Social Justice in Schools – Pt. 1

Attending the Ontario Principals’ Council Leadership Summit on Social Justice was a great learning experience. It’s unfortunately rare that principals and vice-principals get a chance to talk with colleagues outside of their own district, let alone the province. This first of two posts about the round table discussions I participated in highlights issues related to expanding horizons for our First Nations students.

1) We need to make sure that the conversation around achievement of our First Nations students continues. In an era of political correctness it’s necessary to look critically at whether what we are doing is working or not, with regards to student achievement. In BC this is happening with Enhancement Agreements in districts setting and monitoring progress towards shared goals.

2) Changing the narrative – Interestingly, this echoed the discussion held at our Leading the Learning session in October in SD36. If we can move away from a deficit model to a strength, achievement, positive progress model then we can move forwards towards true equity for First Nations students.

3) Racism and stereotyping exist in a significant way in our schools still. We might wish it doesn’t, or try to ignore it, or want to deny it, but that isn’t the way forward. As hard as it is, we need to address and confront these when they happen. “Be relentlessly fearless.”

4) First Nations people have experienced about seven generations of colonization and generational trauma. How do we help our children and their families overcome the impact of this? Can we teach about the residential schools tragedy in our social studies and history classes? When is the right time, and who should tell this story?

Best practices, ideas, and supports from across the country:
Confront racism, assumptions and stereotypes. Don’t keep silent.
Ask questions to understand cultural nuances – we can’t be afraid to offend or be offended. The goal is just wanting to understand and combat ignorance.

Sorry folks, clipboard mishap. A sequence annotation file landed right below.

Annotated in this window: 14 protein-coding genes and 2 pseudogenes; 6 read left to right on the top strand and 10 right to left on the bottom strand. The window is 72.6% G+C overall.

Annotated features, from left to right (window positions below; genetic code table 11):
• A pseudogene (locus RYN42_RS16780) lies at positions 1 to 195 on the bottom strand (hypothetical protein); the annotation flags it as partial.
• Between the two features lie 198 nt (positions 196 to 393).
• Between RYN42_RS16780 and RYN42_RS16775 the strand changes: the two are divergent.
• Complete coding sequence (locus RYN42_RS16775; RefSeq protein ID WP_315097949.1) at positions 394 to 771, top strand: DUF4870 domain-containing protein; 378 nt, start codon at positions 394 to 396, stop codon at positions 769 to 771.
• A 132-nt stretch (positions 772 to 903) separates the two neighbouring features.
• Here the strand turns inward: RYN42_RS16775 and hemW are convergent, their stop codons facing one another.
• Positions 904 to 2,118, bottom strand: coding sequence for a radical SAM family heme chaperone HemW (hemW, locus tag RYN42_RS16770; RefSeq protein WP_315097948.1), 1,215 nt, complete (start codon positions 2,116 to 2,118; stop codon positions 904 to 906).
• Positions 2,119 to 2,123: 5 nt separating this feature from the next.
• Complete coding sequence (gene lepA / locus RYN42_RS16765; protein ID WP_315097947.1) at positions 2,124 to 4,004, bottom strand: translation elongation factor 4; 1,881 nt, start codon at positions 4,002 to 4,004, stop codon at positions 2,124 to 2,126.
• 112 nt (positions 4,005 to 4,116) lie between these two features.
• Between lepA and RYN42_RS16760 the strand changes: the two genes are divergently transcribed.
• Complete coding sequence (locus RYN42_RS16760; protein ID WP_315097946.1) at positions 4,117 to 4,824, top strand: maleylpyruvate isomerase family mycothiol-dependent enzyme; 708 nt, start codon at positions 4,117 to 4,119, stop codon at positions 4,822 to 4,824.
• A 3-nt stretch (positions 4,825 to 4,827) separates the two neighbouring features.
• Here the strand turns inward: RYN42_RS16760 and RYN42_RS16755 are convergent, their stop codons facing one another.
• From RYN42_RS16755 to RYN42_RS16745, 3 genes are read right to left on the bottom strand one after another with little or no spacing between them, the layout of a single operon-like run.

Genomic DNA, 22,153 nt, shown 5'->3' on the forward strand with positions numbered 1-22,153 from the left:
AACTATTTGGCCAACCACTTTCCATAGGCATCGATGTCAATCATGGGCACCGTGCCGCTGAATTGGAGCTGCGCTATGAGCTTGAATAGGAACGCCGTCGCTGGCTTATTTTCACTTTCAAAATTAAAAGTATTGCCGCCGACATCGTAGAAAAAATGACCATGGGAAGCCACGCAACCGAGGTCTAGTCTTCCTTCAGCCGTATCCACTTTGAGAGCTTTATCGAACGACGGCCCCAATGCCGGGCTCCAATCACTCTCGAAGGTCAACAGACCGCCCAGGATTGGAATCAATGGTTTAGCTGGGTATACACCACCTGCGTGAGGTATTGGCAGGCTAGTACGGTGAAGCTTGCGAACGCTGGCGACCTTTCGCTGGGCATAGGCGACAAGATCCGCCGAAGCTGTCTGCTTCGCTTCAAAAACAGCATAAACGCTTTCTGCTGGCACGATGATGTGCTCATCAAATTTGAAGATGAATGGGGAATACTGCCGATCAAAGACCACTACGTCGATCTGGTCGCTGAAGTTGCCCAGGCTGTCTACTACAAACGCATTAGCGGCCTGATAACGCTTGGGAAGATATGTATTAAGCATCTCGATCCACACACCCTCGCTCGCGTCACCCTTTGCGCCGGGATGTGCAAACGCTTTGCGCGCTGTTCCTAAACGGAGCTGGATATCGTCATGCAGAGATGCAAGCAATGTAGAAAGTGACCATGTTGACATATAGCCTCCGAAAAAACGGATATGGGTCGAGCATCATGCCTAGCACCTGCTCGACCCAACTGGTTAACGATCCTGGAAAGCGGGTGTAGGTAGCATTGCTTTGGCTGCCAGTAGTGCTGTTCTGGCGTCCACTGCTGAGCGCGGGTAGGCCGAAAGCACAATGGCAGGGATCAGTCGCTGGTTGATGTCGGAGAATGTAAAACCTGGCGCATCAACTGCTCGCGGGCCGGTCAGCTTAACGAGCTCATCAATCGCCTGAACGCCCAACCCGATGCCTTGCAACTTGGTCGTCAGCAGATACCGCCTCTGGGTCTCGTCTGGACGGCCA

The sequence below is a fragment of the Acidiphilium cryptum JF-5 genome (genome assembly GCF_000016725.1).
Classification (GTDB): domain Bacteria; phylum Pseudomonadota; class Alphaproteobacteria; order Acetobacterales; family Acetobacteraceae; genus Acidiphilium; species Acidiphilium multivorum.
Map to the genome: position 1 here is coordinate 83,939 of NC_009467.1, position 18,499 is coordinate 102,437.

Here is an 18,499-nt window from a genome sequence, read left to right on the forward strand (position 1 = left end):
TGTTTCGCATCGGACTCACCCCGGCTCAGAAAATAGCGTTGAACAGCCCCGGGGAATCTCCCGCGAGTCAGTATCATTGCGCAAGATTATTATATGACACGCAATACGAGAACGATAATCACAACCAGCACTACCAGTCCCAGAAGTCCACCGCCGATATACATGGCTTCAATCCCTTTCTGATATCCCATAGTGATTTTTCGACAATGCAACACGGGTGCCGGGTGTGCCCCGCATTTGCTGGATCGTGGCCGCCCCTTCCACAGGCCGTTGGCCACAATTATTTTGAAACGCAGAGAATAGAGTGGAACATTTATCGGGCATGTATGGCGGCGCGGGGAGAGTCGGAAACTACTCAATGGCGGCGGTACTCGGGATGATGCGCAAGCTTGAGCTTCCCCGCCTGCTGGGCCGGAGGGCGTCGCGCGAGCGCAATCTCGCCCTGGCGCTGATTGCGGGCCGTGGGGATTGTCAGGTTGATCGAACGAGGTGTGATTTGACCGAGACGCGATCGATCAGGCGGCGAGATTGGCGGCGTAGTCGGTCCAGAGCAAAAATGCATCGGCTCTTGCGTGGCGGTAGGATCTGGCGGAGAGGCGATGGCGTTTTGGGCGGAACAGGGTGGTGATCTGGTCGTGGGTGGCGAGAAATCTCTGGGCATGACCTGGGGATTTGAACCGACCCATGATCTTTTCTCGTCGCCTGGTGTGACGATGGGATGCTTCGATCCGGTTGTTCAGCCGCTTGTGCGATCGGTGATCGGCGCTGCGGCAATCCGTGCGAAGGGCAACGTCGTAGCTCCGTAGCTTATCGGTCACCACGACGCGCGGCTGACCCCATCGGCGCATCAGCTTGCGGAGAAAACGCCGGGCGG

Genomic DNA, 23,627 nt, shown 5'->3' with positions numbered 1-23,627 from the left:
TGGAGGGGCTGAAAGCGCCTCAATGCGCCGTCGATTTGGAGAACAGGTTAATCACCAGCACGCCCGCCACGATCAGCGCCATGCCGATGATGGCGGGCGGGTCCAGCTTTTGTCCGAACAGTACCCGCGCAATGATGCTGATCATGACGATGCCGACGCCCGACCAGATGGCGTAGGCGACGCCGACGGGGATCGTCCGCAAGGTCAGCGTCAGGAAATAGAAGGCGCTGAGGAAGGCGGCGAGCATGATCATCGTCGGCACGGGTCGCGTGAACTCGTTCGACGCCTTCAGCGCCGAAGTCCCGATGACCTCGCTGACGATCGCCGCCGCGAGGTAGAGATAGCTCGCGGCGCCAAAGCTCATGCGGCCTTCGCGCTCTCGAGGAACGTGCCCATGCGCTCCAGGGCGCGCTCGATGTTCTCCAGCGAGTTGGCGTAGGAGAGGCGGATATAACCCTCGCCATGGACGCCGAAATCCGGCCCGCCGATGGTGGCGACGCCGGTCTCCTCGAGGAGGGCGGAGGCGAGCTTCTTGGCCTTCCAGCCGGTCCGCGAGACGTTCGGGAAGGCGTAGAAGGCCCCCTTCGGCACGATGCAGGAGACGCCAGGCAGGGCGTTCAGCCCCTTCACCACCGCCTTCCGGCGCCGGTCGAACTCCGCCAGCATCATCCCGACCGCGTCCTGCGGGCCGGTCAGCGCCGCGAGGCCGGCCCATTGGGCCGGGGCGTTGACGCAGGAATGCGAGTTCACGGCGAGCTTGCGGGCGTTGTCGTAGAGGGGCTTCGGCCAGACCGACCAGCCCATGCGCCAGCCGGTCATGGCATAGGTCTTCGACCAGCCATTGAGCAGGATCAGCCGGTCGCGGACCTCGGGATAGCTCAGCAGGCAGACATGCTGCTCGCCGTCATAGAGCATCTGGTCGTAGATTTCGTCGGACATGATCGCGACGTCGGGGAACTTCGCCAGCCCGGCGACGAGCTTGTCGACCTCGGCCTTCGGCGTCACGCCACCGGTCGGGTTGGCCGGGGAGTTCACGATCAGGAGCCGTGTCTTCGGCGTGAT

Tap into student leadership – confront issues of equality that students are experiencing for a variety of reasons (Racism, homophobia, bullying, etc.)

One good resource that was shared is a youtube video – Justice for Aboriginal People – It’s Time. I would recommend it as a starting place for opening the conversation.


Getting personal in school

Over the past few months my own understanding of what “personalized learning” means has been evolving and coming into focus. At this point I see three main ways that personalized learning is coming to be realized in my school based on my own learning, our staff’s collaborative learning, and best practices that have been identified as priorities for our district. Here they are:

1. Personalized discipline – It’s been clear to me for a while that simplistic consequences (punishment) and rewards for behaviour that are applied across the board in the same way to all students, are not effective. I’ve been using the Collaborative Problem Solving approach for several years and recently read an Edutopia article entitled “Fair Isn’t Always Equal” by Dr. Richard Curwin that gave me the “aha” moment that this is a form of personalized learning. By using this approach to listen to children about their own understanding of what is causing their challenging behaviour, and by pinpointing and prioritizing the lagging skills and unsolved problems, we can customize the learning process and provide supports to help students overcome them.